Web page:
for a superconductor that includes an explicit dependence on the energy
gap. The FDTD approach allows us to calculate the THz induced
current density, from which we determine the modified energy gap at each
instant of time during the THz wave’s passage. The resulting non-linear
susceptibility causes up-conversion of the incident THz wave into odd
harmonics. The FDTD results are compared with experiment for thin NbN
films in both linear and non-linear regimes. Additionally, some
experimental results for the response of a NbN film to a very strong,
single-cycle, sub-THz pulse will be shown, indicating that the
superconducting state can be disrupted on a ~100fs time scale.
1. Xioaxiang Xi and G.L. Carr, Supercon. Sci. & Technol. 26, 114001 (2013).
2. T. Hong et al, J. Appl. Phys. 114, 243905 (2013).
3. R. Matsunaga et al, Science 345, 1145 (2014).
Department of Materials Science and Chemical Engineering, Stony Brook University
As recently as 10-15 years ago, nanoscale metal catalysts were described in qualitative terms: oblate and hemispherical, discs and rafts. Today we admire their shapes that can be as beautiful as Platonic or Archimedian solids. We also know how to discriminate between them with unprecedented accuracy. Some of these advances are obtained using X-ray absorption fine-structure (XAFS) spectroscopy, which is a premier tool for studying structural, electronic and dynamic properties of nanoscale clusters. Negative thermal expansion, mono-metallic amorphization, metal-nonmetal transitions, increased (or decreased) Debye temperature are but a few examples of non-bulk behaviors. As an illustration, I will describe a prototypical catalytic system, a platinum particle in equilibrium with oxide support and adsorbate gas. By combining X-ray absorption and emission spectroscopies with DFT/MD simulations, I will show that many “anomalies” have their explanation in the heterogeneous structure, fluctuating over broad time-scale . By tracking the flow of charge to and from the nanoparticle in operando conditions, several competing interactions can be disentangled: metal-support, metal-adsorbate, and support-adsorbate . These results are of interest to energy sciences: by learning how to navigate these complex interactions and employ dynamics to tune up reactivity, one can learn how to rationally design a catalyst with the desired activity and selectivity.
 A. I. Frenkel, M. Cason, A. Elsen, U. Jung, M. W. Small, R. G. Nuzzo, F. D. Vila, J. J. Rehr, E. A. Stach, J. C. Yang. “Critical review: Effects of complex interactions on structure and dynamics of supported metal catalysts”, J. Vac. Sci. Technol. A 32, 020801 (2014)
 A. Elsen, U. Jung, F. D. Vila, Y. Li, O. V. Safonova, R. Thomas, M. Tromp, J. J. Rehr, R. G. Nuzzo, A. I. Frenkel. “Intracluster atomic and electronic structural heterogeneities in supported nanoscale metal catalysts “, J. Phys. Chem. C 119, 25615-25627 (2015)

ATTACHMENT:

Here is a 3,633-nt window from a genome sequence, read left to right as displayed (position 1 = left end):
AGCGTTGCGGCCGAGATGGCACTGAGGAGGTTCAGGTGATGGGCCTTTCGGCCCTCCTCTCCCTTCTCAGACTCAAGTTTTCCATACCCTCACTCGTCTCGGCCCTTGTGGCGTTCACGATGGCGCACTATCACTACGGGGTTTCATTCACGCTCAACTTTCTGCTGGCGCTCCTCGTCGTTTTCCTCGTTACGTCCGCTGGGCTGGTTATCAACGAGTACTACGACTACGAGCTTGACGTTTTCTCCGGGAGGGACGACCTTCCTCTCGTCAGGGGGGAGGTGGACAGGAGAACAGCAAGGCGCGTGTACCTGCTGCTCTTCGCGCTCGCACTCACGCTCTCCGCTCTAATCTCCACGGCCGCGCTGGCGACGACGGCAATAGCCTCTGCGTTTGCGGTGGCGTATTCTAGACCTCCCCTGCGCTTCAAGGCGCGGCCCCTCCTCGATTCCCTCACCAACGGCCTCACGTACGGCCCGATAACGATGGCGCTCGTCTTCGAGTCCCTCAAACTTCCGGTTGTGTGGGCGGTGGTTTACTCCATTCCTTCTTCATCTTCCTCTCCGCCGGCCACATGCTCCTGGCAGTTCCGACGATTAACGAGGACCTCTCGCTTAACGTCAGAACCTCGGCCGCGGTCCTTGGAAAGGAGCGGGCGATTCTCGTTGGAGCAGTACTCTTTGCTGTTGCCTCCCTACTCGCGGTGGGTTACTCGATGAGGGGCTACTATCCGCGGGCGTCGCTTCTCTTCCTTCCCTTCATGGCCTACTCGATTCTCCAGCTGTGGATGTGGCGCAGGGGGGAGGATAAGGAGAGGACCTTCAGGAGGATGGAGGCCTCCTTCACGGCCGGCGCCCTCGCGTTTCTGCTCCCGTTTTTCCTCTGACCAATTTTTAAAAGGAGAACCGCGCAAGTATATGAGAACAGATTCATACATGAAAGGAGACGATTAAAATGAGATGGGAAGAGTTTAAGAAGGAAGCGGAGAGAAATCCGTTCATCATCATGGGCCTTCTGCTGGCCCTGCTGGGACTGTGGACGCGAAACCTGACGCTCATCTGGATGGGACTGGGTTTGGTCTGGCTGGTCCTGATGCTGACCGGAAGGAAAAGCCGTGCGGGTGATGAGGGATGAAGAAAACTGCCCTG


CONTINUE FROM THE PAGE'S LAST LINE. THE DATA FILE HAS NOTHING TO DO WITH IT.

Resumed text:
In strongly correlated electron materials, the delicate interplay between spin, charge, and lattice degrees of freedom often leads to extremely rich phase diagrams exhibiting intrinsic phase inhomogeneities. The key to understand such complexities usually lies in the characterization and control of these materials at fundamental energy, time and length scales. I will use this opportunity to report the recent advances in the IR and THz spectroscopy and explain how they can be used to probe electronic/structural phase transitions with unprecedented spatial and temporal resolutions. Specifically, with scanning near-field infrared microscopy we resolved the insulator to metal phase transitions in 3d, 4d and 4f materials with ~10 nm resolution over a broad spectral range. Using ultrafast terahertz pump terahertz probe spectroscopy we can unambiguously demonstrated the insulator to metal transition at picosecond time scales via electric field-induced electron liberation. These results set the stage for future spectroscopic investigations to access the fundamental properties of complex materials.
We provide a unified description of aging in terms of record dynamics. “Aging” refers to the increasingly sluggish dynamics widely observed in the jammed state of disordered materials. Structural evolution in aging materials requires ever larger, record-sized rearrangements in an uncorrelated sequence of intermittent events (avalanches or quakes). According to record statistics, these (irreversible!) rearrangements occur at a rate ~1/t. Hence, in this log-Poisson statistics, the number of events between a waiting time t_w and any later time t integrates to ~ln(t/t_w), such that any observable inherits the t/t_w-dependence that is the hallmark of pure aging. Based on this description, we can explain the relaxation dynamics observed in a broad range of materials, such as in simulations of low-temperature spin glasses and in experiments on high-density colloids and granular piles. We have proposed a phenomenological model of record dynamics that reproduces salient aspects of the experiments, for example, persistence, intermittency, and dynamic heterogeneity. Here, we compare the predictions of the model with the data available from experiments by Yunker, et. al. [PRL103(2009)115701].